Experience . . . demonstrates that it is being used to stifle free speech and scientific research. . . have chilled the legitimate activities of journalists, publishers, scientists, students, programmers, and members of the public.
  • The DMCA Jeopardizes Fair Use. 
    By banning all acts of circumvention, and all technologies and tools that can be used for circumvention, the DMCA grants to copyright owners the power to unilaterally eliminate the public’s fair use rights. Already, the movie industry’s use of encryption on DVDs has curtailed consumers’ ability to make legitimate, personal-use copies of movies they have purchased.
  • The DMCA Impedes Competition and Innovation.
    Rather than focusing on pirates, some have wielded the DMCA to hinder legitimate competitors. For example, the DMCA has been used to block aftermarket competition in laser printer toner cartridges, garage door openers, and computer maintenance services. . .
  • The DMCA Interferes with Computer Intrusion Laws.
    Further, the DMCA has been misused as a general-purpose prohibition on computer network access. . .”

In the Canadian context, back in 2008, Michael Geist wrote up a bunch of reasons that a Canadian DMCA was problematic4. Although the Conservatives swapped out their Industry Minister and we’re talking about a new bill, much of Geist’s rationale still holds. Here are some of the things he pointed out about the prior Conservative DMCA attempt, if their new version is like the old, we’ll have to worry about the same problems.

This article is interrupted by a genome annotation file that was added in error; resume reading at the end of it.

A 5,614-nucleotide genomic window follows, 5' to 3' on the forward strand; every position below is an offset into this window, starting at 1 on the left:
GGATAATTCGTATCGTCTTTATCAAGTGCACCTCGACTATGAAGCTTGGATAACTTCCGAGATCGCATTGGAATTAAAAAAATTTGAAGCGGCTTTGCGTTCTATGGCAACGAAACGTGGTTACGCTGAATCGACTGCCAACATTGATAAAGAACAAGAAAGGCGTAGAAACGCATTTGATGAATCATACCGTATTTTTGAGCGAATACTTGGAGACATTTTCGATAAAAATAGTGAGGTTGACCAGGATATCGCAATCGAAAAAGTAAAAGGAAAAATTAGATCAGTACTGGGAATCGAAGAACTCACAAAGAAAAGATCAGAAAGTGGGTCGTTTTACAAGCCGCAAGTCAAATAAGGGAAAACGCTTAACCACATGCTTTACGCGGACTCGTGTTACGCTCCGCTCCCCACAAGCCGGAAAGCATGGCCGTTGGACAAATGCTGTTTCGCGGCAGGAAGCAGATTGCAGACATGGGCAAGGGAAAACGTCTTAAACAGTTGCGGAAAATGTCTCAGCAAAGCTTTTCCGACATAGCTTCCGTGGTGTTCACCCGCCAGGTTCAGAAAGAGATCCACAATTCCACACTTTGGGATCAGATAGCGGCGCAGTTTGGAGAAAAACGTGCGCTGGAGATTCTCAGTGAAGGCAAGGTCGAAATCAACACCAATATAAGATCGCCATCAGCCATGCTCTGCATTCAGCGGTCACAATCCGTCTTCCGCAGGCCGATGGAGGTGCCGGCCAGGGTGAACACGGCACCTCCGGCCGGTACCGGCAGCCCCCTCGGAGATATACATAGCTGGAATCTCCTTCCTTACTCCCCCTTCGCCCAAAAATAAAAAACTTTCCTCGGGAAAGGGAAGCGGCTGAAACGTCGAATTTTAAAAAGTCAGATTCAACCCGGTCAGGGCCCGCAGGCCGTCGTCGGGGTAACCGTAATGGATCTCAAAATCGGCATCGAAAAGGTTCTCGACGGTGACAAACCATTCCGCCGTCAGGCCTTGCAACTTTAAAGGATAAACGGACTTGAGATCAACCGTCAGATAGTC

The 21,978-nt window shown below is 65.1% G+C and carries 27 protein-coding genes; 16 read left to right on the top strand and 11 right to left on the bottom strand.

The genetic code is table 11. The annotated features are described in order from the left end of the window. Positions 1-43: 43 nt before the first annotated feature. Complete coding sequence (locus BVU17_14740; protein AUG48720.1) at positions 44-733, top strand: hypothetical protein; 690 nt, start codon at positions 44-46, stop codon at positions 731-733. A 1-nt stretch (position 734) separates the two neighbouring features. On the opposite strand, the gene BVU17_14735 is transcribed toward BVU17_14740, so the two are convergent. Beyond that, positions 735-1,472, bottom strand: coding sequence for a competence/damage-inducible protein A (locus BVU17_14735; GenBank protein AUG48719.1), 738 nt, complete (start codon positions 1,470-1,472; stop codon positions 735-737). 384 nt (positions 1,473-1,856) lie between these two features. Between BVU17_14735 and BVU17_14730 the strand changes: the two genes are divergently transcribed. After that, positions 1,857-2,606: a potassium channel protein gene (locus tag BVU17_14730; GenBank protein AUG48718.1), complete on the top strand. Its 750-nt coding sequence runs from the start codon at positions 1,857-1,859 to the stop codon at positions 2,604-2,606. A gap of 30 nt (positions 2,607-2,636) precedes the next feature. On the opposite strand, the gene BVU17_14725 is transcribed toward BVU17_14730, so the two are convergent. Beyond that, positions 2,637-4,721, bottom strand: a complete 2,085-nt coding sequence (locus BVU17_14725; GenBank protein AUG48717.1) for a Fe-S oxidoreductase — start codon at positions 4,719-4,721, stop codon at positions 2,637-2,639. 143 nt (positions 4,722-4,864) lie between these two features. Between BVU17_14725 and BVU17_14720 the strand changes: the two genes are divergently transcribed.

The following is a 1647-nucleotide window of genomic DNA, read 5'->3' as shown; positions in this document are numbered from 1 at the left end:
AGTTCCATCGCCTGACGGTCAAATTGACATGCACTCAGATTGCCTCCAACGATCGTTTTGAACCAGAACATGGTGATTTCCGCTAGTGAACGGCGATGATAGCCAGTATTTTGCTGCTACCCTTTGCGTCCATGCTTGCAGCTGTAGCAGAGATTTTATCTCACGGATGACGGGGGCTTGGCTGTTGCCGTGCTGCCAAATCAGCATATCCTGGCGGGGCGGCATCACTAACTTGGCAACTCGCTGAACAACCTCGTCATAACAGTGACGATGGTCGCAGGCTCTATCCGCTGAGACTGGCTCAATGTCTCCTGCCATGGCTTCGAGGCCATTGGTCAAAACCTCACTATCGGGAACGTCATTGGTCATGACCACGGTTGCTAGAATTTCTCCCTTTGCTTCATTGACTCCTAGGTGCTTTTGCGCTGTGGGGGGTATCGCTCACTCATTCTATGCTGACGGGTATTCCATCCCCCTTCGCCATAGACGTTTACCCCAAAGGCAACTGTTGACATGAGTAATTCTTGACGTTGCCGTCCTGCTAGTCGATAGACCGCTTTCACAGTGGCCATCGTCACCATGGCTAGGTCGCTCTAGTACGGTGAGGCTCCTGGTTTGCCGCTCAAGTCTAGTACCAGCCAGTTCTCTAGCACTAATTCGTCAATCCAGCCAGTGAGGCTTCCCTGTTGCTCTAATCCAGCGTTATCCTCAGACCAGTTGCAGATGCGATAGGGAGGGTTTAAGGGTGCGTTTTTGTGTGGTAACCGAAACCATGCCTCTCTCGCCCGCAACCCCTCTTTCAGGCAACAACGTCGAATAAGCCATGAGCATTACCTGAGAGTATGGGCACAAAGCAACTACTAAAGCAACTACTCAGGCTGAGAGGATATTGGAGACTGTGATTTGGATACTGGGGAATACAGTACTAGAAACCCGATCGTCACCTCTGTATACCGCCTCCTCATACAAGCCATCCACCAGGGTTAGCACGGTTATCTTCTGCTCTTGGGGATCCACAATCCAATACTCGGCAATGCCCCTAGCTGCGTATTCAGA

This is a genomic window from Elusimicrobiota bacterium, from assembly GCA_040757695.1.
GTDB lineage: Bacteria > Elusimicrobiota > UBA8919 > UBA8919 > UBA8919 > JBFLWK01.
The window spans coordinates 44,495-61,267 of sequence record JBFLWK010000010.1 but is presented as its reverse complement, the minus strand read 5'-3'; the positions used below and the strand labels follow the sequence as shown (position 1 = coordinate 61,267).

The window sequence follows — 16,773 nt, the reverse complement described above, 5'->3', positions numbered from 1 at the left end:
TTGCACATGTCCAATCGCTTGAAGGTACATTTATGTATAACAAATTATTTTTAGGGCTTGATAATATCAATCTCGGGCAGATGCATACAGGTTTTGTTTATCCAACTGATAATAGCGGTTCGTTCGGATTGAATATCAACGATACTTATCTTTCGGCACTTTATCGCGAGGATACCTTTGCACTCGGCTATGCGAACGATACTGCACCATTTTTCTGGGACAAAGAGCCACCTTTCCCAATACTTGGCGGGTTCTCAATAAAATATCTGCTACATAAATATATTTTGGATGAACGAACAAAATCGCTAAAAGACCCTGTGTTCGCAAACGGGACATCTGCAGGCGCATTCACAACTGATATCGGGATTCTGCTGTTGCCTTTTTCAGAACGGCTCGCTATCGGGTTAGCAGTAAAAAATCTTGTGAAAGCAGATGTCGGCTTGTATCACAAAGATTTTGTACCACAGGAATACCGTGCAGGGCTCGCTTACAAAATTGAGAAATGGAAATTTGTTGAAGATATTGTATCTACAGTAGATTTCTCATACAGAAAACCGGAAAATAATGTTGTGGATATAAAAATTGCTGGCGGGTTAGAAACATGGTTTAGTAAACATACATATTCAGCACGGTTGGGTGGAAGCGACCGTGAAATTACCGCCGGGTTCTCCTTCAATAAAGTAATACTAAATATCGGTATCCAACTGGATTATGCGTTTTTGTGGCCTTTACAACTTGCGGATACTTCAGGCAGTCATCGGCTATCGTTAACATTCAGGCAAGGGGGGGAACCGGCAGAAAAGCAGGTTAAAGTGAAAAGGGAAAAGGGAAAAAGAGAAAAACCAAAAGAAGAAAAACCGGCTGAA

“Supreme Court of Canada has emphasized the importance of balance between creators rights and user rights, the Canadian DMCA eviscerates user rights in the digital environment by virtually eliminating fair dealing. . . Canadian DMCA erects new barriers for teachers, students, and schools at every level who now face the prospect of infringement claims if they want to teach using digital media. . . Canadian DMCA will render it virtually impossible to protect against the invasion of privacy by digital media companies. . . Canadian DMCA means that consumers no longer control their own personal property. . .”

If you were to buy a media device like an iPod, your use of it is controlled by a third party. This already happens with Apple and other companies to some degree. Consider this excellent piece by Russell McOrmond5 (3 May 2010). He’s talking about DRM (initially known as digital rights management but more aptly called digital restrictions management for the way it is truly used), he’s not talking about the DMCA or copyright changes. However DRM is a problem compounded by DMCA-like laws because those DMCA laws prevent people from lawfully circumventing the silly (and I’d argue unethical and abusive) DRM that already exists. Russell makes it simple:

“. . . we have a scenario where people are buying something, but where they are not expected to retain ownership-like rights. To me it is obvious that if I own something that it is me, and not someone else, that maintains the keys for any locks applied to what I own. . .”

It’s worse than that though. If you continue reading, McOrmond points out a significant transformation in how we interact with our cultural manifestations.